Rome | Rybakina withdraws, Kenin fells Jabeur and Sabalenka survives another 3-setter

The Internazionali BNL d’Italia in Rome suffered the loss of its defending champion, Elena Rybakina, after the World No 4 withdrew from the WTA 1000 tournament because of illness.

I played two incredible weeks in Madrid. I had so many tough matches there. I guess [getting sick] was the payoff. But I'm happy that I started feeling better and I could get on court and keep fighting. Hopefully, with the days, I'll feel better tennis-wise and health-wise. Aryna Sabalenka

The Kazakh pulled out prior to her scheduled match against Romanian Irina-Camelia Begu on Court Centrale on Friday.

“I am disappointed to have to withdraw from Rome this year, but unfortunately I do not feel well enough to compete,” Rybakina said in a statement. “I have such good memories from last year and was looking forward to defending my title.

“Rome is so special to me, and I look forward to being back next year to reclaim my title and play in front of the Italian fans.”

In her pre-tournament press conference on Tuesday, the Stuttgart champion revealed that she had not practised in days because she needed to rest after her run to the Madrid semi-finals, where she lost to Aryna Sabalenka in a 3rd-set match tiebreak after edging her fellow countrywoman, Yulia Putintseva, 7-5, in the 3rd set of the quarter-finals.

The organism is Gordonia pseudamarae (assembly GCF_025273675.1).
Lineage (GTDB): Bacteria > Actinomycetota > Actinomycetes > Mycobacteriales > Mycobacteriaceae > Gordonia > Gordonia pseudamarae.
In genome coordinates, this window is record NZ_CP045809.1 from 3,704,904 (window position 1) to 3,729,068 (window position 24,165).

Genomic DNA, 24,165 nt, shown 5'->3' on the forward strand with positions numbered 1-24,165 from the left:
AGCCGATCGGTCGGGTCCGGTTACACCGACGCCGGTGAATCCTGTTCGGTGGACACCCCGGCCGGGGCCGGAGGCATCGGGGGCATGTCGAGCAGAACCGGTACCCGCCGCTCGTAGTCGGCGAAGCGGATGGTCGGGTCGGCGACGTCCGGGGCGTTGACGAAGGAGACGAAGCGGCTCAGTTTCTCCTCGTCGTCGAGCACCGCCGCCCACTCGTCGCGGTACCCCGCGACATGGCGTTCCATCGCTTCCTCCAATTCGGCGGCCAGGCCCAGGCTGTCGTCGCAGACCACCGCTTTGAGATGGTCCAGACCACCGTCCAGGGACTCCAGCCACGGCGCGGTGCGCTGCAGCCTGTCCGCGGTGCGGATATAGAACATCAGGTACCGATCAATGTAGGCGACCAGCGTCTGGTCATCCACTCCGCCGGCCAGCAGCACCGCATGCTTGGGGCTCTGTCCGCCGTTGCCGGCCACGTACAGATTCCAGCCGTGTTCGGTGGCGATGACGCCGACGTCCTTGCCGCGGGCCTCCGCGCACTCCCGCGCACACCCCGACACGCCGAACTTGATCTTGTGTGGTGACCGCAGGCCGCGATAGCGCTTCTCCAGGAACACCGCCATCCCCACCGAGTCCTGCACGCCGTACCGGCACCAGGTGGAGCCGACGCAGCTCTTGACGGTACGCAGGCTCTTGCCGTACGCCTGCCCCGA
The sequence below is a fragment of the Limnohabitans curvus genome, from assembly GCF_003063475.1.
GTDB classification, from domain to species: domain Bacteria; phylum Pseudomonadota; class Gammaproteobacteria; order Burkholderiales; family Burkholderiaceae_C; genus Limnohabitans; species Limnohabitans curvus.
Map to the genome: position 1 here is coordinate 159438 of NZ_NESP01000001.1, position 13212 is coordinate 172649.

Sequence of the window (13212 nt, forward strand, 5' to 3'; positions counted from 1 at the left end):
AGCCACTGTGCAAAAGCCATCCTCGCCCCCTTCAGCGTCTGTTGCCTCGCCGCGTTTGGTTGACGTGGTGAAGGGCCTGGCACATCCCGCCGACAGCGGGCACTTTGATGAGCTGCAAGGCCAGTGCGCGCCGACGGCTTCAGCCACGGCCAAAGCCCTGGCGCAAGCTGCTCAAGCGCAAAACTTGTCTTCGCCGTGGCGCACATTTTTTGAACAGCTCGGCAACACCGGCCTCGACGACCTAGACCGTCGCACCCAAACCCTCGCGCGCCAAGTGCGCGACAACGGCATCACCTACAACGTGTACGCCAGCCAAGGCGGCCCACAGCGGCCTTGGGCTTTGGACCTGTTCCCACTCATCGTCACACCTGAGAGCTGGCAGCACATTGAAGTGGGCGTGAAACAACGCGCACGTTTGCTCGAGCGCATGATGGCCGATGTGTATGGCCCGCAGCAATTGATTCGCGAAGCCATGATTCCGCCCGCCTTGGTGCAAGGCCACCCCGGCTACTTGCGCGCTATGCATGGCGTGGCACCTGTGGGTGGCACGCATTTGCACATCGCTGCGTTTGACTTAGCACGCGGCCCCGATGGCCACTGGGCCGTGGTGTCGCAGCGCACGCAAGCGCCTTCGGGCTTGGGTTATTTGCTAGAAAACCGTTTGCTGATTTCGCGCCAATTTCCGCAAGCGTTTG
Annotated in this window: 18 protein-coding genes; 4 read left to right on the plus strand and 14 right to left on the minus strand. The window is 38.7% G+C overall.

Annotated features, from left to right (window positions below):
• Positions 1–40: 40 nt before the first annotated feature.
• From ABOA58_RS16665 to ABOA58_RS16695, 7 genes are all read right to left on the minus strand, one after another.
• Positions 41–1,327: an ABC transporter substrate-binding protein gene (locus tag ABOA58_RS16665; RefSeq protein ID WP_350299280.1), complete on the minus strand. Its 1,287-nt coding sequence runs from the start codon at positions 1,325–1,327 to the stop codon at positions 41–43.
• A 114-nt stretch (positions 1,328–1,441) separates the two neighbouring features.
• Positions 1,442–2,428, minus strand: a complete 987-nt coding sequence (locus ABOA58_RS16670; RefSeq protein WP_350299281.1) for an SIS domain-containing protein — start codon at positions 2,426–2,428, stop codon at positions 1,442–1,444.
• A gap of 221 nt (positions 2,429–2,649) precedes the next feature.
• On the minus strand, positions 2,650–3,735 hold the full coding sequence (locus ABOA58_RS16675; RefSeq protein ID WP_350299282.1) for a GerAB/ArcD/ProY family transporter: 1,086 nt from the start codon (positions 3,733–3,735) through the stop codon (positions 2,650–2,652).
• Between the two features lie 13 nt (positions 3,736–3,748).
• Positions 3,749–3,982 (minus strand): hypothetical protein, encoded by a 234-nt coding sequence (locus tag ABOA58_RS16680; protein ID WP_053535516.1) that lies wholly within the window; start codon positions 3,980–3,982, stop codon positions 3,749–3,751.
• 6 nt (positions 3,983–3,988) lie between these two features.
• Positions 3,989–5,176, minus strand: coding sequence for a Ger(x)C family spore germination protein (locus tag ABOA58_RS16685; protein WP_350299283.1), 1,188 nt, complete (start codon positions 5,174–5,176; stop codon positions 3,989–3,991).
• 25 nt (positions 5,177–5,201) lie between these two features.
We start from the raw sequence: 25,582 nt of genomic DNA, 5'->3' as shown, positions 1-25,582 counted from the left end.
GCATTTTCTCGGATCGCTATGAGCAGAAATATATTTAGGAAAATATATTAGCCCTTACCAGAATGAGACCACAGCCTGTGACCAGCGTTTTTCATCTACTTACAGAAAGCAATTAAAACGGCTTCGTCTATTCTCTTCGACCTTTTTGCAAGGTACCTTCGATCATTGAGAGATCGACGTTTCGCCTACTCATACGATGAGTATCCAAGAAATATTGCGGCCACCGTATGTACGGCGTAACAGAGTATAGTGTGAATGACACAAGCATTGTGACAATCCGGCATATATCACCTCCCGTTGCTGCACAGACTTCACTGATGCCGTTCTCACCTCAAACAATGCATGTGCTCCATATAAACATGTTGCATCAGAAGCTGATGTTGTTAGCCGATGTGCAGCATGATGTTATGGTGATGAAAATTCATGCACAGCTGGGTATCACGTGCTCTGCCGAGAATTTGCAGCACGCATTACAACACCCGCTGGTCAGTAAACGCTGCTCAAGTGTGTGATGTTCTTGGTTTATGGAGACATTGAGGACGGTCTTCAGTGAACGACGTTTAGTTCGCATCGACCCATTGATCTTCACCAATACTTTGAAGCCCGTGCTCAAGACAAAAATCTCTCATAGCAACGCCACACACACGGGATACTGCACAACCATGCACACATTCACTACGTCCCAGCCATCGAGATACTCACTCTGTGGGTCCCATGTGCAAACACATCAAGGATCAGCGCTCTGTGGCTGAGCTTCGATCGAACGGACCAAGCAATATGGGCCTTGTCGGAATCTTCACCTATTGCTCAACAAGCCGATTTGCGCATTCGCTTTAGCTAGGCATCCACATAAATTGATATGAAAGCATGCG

“Well, I didn’t practice for, like, three, four days,” Rybakina admitted on Tuesday. “Today I managed to hit a bit. Yeah, I think that’s the way to keep on going, because it’s not easy with our schedule.”

Oceane Dodin from France replaced Rybakina in the Rome draw as a lucky loser, but later retired herself at 2-5 down, sending Begu into the round of 32 to meet 27th-seeded Belgian, Elise Mertens, who was a 6-1 6-4 winner over Czech Katerina Siniakova, a former doubles World No 1.

Rybakina’s departure opens up the third quarter of the draw, in which Maria Sakkari is now the highest seed, at No 5.